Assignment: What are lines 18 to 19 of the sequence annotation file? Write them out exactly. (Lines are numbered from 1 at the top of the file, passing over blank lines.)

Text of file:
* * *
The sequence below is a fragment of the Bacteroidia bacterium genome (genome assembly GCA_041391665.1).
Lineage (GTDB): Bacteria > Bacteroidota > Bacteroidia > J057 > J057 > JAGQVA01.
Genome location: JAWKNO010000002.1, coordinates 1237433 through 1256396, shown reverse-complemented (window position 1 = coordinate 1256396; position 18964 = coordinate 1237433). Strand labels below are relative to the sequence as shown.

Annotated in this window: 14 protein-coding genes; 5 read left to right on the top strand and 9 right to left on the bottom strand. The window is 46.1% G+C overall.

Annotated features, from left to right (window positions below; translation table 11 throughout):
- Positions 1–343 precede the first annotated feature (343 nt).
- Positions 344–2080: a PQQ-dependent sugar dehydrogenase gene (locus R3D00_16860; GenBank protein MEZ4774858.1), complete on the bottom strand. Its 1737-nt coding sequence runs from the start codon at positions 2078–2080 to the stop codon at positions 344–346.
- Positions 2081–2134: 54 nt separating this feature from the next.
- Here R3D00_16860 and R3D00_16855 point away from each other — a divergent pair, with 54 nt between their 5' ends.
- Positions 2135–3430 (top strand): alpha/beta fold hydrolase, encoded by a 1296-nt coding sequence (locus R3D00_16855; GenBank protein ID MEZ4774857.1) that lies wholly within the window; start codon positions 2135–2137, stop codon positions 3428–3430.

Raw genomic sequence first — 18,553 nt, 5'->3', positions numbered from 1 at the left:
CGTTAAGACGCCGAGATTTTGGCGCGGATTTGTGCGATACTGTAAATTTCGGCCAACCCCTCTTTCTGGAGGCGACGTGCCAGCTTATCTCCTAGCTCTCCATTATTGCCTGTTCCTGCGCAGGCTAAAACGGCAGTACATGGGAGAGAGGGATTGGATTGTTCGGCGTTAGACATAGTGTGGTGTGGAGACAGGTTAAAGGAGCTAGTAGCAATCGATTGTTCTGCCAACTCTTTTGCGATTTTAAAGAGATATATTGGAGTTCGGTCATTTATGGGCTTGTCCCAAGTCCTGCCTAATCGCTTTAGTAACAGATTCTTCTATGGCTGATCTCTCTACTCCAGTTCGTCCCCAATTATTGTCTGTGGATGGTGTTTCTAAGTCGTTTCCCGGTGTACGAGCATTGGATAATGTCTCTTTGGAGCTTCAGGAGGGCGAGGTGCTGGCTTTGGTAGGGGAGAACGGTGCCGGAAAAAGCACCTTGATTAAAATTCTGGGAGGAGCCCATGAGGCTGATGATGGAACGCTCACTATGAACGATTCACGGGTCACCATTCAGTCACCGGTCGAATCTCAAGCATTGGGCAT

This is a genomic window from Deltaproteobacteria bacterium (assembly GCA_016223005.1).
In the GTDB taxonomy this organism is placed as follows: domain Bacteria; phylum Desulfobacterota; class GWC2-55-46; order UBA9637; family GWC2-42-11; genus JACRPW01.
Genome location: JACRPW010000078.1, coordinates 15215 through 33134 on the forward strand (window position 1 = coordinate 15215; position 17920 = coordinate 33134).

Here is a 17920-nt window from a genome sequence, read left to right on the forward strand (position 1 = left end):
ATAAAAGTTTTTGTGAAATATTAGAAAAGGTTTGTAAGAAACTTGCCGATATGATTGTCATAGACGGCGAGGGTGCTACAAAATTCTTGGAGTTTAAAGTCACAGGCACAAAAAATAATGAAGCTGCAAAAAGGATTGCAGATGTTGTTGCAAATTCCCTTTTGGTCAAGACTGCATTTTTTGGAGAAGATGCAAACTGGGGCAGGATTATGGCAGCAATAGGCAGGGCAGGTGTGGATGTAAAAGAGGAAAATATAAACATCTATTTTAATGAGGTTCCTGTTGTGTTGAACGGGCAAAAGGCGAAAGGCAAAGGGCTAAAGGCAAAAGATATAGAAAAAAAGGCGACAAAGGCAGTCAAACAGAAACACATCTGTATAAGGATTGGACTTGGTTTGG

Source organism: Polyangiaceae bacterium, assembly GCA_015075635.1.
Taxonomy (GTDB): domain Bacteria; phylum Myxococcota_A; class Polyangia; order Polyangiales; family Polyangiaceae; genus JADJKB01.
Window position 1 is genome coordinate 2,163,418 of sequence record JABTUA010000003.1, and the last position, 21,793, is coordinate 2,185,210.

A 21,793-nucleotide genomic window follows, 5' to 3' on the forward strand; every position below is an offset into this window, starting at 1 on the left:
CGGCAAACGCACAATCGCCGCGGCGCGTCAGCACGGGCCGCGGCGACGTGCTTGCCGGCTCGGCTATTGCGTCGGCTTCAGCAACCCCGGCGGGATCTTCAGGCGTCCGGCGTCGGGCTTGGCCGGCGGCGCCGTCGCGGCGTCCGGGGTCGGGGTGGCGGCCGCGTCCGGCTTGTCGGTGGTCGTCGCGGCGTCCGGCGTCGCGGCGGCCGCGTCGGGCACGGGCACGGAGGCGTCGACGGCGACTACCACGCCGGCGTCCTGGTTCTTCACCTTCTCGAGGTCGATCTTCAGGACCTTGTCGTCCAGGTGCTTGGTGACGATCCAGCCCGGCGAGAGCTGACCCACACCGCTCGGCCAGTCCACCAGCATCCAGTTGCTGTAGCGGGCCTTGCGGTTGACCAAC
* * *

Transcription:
Source organism: Polyangiaceae bacterium, assembly GCA_015075635.1.
Taxonomy (GTDB): domain Bacteria; phylum Myxococcota_A; class Polyangia; order Polyangiales; family Polyangiaceae; genus JADJKB01.